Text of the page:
Thursday, February 22, 2007

Not Your Everyday Poison by John H. Dirckx

Okay, one of the stranger last names in the mystery world, but one of my favorite short story writers. Not Your Everyday Poison in the current Alfred Hitchcock Mystery Magazine, is another fine story about Detective Cyrus Auburn, though I do have a quibble about it as I'll explain.

First, the story starts at a seedy flea market, introducing us, off-stage, to a character who soon winds up dead, but was it natural causes or murder? An antique table that was supposed to be delivered to one of the flea market vendors plays a role as does a bottle of wine locked inside it since the death of it last owner seventeen years earlier. Was that person, the table owner, also murdered though his death was ruled of natural causes? Cyrus Auburn is not the type of detective to give up on a case just because it's shrouded in antiquity and the potential victim was cremated. Instead, he tracks faint leads, does his library research, visits the hall of records, talks to potential witnesses and weighs all the evidence. in short, he does everything to make you hope you get a detective like this working your case when you get murdered...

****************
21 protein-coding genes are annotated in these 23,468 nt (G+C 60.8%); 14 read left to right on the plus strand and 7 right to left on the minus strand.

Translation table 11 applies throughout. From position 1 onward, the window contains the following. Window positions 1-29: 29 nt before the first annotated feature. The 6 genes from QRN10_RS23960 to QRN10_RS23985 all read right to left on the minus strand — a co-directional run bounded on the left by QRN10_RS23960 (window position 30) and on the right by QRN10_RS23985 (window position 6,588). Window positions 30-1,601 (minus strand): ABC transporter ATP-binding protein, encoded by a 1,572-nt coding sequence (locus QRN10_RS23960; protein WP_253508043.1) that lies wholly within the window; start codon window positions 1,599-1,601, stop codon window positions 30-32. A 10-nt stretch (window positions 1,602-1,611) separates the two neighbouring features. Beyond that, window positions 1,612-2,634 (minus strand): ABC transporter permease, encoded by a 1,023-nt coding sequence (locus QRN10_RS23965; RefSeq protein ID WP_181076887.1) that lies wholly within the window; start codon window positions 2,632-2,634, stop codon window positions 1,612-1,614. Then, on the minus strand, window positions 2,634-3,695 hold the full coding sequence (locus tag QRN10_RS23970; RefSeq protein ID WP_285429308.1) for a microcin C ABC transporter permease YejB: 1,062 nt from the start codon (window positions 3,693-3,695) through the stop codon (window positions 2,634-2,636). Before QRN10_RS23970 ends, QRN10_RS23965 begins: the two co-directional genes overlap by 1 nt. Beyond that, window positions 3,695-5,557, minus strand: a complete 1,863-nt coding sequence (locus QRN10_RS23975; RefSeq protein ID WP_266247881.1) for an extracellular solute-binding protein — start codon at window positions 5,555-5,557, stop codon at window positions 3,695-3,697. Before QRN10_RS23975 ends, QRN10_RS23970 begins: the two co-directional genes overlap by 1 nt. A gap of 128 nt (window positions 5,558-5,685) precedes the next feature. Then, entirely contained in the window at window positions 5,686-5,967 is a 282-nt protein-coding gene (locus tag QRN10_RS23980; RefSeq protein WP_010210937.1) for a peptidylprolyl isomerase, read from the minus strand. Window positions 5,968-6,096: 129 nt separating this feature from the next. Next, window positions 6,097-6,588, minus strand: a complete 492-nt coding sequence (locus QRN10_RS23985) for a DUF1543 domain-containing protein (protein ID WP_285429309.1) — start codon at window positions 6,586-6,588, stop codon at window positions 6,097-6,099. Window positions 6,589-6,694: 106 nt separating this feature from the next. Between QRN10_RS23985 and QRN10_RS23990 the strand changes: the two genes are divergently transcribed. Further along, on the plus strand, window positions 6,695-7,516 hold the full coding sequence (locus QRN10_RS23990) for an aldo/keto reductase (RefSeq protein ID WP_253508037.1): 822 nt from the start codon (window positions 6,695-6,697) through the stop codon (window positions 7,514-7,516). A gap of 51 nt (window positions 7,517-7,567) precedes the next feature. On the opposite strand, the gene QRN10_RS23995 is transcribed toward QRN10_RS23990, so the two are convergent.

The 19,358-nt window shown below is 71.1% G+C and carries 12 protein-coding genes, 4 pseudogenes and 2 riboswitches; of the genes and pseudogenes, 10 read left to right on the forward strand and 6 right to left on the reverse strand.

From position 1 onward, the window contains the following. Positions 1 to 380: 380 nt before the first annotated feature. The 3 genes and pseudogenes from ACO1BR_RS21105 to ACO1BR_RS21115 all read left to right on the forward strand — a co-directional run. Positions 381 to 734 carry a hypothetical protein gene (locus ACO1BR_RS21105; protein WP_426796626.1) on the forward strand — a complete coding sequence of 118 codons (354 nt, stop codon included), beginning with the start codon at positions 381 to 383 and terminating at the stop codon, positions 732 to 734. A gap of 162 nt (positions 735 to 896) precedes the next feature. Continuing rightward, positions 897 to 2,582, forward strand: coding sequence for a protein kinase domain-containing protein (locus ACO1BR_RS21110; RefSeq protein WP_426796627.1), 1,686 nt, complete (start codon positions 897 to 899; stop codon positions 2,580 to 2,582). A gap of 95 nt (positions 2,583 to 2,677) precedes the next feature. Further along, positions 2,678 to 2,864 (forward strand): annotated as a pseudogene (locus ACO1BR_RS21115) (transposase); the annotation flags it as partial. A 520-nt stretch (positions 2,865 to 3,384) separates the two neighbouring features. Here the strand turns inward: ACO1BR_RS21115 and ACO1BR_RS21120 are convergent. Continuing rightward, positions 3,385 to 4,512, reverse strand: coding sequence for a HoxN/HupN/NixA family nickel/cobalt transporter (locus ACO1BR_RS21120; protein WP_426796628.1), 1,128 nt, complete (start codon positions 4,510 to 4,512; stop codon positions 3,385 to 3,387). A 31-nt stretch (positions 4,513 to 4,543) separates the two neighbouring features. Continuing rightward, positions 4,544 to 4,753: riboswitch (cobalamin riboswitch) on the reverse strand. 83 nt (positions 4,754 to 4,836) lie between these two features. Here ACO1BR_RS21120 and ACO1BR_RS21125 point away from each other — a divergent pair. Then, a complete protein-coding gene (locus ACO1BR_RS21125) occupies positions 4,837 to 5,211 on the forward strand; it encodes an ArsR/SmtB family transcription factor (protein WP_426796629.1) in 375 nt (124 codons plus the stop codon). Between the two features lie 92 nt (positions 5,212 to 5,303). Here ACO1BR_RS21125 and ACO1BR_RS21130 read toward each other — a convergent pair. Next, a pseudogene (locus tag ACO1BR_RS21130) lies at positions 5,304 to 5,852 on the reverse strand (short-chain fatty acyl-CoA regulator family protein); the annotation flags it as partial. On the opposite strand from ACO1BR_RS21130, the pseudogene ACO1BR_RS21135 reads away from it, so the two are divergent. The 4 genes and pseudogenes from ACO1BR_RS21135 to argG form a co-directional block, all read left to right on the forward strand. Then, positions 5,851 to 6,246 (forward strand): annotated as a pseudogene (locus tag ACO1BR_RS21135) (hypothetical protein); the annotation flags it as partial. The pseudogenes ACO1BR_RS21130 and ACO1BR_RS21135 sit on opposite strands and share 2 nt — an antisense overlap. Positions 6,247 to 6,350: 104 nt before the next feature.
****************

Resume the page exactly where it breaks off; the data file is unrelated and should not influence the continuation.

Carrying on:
Like all his stories, Dirckx deploys crisp prose and a sense of humor and draws Auburn as a sympathetic and intelligent detective. All of the short stories in the series are a pleasures. One hopes that Dirckx will one day be able to quit his day job* to write an Auburn novel.

The quibble with this story is that there is one essential clue to figuring out the case that is withheld until the end. It's not held back long - Auburn learns about it on one page and reveals it a page or two later, but still, it bothered me a little. Not sure if that could have been fixed without making the story substantially longer. Otherwise, this story is definitely a winner.


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